Trump Admin. to Use 'Full Force' of Gov't to Combat Human Trafficking
The Trump administration is championing the fight against human trafficking by vowing to dedicate "our government's full resources toward fighting this repulsive crime."
In a fact sheet released Tuesday, the administration spotlighted some of the initiatives that have been approved by President Donald Trump in recent months.
"In March 2018, the president appointed nine human trafficking survivors to serve on the U.S. Advisory Council on Human Trafficking for terms of two years," noted the White House fact sheet.
"In September 2017, Ivanka Trump and Deputy Secretary of State Sullivan joined more than 20 world leaders at the United Nations General Assembly for a global call to end modern slavery and to announce the State Department's $25 million grant to the Global Fund to End Modern Slavery."
The statement denounced human trafficking as "an affront to human dignity," "a sickening form of exploitation," and "a global atrocity that deprives millions of their universal human rights."
"My Administration will focus on ending the absolutely horrific practice of human trafficking. And I am prepared to bring the full force and weight of our government, whatever we can do, in order to solve this horrific problem," said Trump.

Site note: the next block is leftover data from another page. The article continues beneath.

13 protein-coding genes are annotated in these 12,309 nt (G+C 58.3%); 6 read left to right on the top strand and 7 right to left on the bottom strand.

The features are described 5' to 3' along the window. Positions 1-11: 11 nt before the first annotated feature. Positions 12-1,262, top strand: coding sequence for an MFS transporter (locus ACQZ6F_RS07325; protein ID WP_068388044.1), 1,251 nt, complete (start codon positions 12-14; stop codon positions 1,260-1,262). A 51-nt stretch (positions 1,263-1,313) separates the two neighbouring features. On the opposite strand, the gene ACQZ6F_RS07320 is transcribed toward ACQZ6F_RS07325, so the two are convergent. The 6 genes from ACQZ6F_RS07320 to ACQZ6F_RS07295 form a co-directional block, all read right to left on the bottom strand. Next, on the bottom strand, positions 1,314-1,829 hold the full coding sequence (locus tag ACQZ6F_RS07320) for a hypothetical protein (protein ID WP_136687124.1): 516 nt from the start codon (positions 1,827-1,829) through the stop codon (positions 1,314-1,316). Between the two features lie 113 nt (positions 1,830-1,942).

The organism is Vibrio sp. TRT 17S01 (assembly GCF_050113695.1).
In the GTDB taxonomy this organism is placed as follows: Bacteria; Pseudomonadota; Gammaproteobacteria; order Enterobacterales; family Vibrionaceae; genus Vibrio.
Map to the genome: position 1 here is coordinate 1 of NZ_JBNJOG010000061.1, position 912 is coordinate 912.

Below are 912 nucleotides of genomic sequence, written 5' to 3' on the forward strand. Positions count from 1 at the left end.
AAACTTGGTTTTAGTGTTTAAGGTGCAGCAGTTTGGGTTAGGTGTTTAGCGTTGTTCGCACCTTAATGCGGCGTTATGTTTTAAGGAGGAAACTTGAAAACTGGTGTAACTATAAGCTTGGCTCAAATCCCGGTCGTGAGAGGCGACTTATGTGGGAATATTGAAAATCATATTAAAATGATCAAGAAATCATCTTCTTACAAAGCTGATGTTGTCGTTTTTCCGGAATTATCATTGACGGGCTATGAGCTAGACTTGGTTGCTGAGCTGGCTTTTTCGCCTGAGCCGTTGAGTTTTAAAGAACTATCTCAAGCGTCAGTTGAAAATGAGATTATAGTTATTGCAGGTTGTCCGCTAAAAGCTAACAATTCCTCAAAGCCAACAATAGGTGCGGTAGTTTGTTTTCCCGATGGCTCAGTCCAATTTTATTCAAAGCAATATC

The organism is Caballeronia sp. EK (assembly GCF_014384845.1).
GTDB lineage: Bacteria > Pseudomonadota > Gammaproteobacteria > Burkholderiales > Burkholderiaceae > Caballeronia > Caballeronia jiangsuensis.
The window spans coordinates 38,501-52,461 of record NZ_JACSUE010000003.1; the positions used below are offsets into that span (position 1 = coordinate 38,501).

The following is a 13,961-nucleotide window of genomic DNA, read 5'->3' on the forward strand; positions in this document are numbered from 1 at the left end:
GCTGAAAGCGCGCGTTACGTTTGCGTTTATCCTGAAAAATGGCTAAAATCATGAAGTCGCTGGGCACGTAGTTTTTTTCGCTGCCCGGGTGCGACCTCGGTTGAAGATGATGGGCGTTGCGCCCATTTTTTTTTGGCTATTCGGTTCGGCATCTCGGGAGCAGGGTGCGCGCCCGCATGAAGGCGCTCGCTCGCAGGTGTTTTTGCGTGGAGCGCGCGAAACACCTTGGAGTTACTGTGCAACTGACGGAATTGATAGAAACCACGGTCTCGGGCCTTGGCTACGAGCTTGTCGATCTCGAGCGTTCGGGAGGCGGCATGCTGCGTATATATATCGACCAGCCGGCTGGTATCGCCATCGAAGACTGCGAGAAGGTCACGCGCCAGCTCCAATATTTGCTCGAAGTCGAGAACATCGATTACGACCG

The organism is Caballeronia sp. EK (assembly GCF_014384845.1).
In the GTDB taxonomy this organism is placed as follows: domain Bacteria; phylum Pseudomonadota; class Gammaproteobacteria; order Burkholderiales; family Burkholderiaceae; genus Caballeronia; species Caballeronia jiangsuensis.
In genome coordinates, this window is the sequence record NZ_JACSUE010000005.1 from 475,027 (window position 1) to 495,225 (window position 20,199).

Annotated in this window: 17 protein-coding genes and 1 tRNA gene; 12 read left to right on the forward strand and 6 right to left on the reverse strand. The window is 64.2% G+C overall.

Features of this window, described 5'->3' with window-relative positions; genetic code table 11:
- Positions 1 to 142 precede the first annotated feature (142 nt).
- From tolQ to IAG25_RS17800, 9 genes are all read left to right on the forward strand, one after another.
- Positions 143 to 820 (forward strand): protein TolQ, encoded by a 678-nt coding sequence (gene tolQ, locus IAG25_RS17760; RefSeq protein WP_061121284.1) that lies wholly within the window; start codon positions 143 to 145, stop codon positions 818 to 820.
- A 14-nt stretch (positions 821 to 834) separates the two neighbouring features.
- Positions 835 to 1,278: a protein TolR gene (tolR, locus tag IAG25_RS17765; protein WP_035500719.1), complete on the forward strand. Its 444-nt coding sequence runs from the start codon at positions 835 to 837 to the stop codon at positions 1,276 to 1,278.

The White House released the fact sheet partly in response to the Senate's consideration of a bill that would revamp efforts to combat online sex trafficking.
Last month, the House passed the Fight Online Sex Trafficking Act, or H.R. 1865, in a vote of 388 to 25.
"The bill amends the federal criminal code to add a new section that imposes penalties — a fine, a prison term of up to 10 years, or both — on a person who uses or operates (or attempts to use or operate) a facility or means of interstate or foreign commerce to promote or facilitate the prostitution of another person," the bill's summary explains in part.
FOSTA is not without its critics, as some tech companies and civil liberties groups believe the legislation overreaches in its regulation.
"The law would affect any company, organization, or individual that hosts content created by someone else on the internet: social media sites, photo and video-sharing apps, newspaper comment sections, and even community mailing lists," the Electronic Frontier Foundation argues.
"Small internet startups would become vulnerable to extremely costly legal threats. So would web platforms run by nonprofit and community groups, which serve as invaluable outlets for free expression and knowledge sharing."